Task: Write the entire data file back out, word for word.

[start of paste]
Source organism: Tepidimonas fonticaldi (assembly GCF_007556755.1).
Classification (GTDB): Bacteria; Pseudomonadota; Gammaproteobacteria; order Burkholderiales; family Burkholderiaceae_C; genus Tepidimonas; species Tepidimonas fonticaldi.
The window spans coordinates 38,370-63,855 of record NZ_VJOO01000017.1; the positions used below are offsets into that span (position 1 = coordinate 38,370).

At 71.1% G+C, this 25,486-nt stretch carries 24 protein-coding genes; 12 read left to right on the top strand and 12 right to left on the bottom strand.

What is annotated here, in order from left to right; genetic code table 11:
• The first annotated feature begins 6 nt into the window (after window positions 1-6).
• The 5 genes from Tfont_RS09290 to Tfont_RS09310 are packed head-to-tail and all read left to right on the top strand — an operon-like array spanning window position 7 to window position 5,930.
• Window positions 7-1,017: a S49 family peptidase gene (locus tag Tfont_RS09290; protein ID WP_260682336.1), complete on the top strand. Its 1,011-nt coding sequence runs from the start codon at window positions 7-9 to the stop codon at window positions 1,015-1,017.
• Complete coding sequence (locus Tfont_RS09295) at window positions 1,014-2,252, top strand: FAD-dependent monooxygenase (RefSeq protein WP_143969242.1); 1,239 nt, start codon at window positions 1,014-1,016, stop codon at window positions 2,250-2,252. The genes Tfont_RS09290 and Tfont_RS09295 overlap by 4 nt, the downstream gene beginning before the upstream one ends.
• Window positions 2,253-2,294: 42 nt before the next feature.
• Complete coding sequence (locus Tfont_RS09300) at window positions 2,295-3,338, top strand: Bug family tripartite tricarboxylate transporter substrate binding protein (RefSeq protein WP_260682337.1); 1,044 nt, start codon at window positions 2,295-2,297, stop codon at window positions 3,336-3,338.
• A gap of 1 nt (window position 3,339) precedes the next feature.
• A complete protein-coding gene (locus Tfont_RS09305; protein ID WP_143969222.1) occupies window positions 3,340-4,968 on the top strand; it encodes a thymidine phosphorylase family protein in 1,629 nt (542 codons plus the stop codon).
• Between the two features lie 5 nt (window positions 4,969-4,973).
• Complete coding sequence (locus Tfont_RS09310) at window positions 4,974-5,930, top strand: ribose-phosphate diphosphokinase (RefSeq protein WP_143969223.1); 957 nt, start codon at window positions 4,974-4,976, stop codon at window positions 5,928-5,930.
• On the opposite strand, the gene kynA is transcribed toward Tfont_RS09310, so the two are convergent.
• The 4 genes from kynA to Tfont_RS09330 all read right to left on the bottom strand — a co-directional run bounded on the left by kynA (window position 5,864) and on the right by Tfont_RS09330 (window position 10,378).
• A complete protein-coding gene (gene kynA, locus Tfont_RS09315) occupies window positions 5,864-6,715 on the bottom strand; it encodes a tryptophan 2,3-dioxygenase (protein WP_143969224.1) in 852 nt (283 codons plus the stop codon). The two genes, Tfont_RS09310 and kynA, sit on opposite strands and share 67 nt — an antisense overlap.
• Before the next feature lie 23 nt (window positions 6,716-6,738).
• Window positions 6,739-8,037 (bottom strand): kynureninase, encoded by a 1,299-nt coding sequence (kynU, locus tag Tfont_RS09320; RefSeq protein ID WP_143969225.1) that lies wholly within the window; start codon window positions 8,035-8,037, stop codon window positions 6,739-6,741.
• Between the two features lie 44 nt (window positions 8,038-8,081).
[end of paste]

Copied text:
Source organism: Tepidimonas fonticaldi (assembly GCF_007556755.1).
Classification (GTDB): Bacteria; Pseudomonadota; Gammaproteobacteria; order Burkholderiales; family Burkholderiaceae_C; genus Tepidimonas; species Tepidimonas fonticaldi.
The window spans coordinates 38,370-63,855 of record NZ_VJOO01000017.1; the positions used below are offsets into that span (position 1 = coordinate 38,370).

At 71.1% G+C, this 25,486-nt stretch carries 24 protein-coding genes; 12 read left to right on the top strand and 12 right to left on the bottom strand.

What is annotated here, in order from left to right; genetic code table 11:
• The first annotated feature begins 6 nt into the window (after window positions 1-6).
• The 5 genes from Tfont_RS09290 to Tfont_RS09310 are packed head-to-tail and all read left to right on the top strand — an operon-like array spanning window position 7 to window position 5,930.
• Window positions 7-1,017: a S49 family peptidase gene (locus tag Tfont_RS09290; protein ID WP_260682336.1), complete on the top strand. Its 1,011-nt coding sequence runs from the start codon at window positions 7-9 to the stop codon at window positions 1,015-1,017.
• Complete coding sequence (locus Tfont_RS09295) at window positions 1,014-2,252, top strand: FAD-dependent monooxygenase (RefSeq protein WP_143969242.1); 1,239 nt, start codon at window positions 1,014-1,016, stop codon at window positions 2,250-2,252. The genes Tfont_RS09290 and Tfont_RS09295 overlap by 4 nt, the downstream gene beginning before the upstream one ends.
• Window positions 2,253-2,294: 42 nt before the next feature.
• Complete coding sequence (locus Tfont_RS09300) at window positions 2,295-3,338, top strand: Bug family tripartite tricarboxylate transporter substrate binding protein (RefSeq protein WP_260682337.1); 1,044 nt, start codon at window positions 2,295-2,297, stop codon at window positions 3,336-3,338.
• A gap of 1 nt (window position 3,339) precedes the next feature.
• A complete protein-coding gene (locus Tfont_RS09305; protein ID WP_143969222.1) occupies window positions 3,340-4,968 on the top strand; it encodes a thymidine phosphorylase family protein in 1,629 nt (542 codons plus the stop codon).
• Between the two features lie 5 nt (window positions 4,969-4,973).
• Complete coding sequence (locus Tfont_RS09310) at window positions 4,974-5,930, top strand: ribose-phosphate diphosphokinase (RefSeq protein WP_143969223.1); 957 nt, start codon at window positions 4,974-4,976, stop codon at window positions 5,928-5,930.
• On the opposite strand, the gene kynA is transcribed toward Tfont_RS09310, so the two are convergent.
• The 4 genes from kynA to Tfont_RS09330 all read right to left on the bottom strand — a co-directional run bounded on the left by kynA (window position 5,864) and on the right by Tfont_RS09330 (window position 10,378).
• A complete protein-coding gene (gene kynA, locus Tfont_RS09315) occupies window positions 5,864-6,715 on the bottom strand; it encodes a tryptophan 2,3-dioxygenase (protein WP_143969224.1) in 852 nt (283 codons plus the stop codon). The two genes, Tfont_RS09310 and kynA, sit on opposite strands and share 67 nt — an antisense overlap.
• Before the next feature lie 23 nt (window positions 6,716-6,738).
• Window positions 6,739-8,037 (bottom strand): kynureninase, encoded by a 1,299-nt coding sequence (kynU, locus tag Tfont_RS09320; RefSeq protein ID WP_143969225.1) that lies wholly within the window; start codon window positions 8,035-8,037, stop codon window positions 6,739-6,741.
• Between the two features lie 44 nt (window positions 8,038-8,081).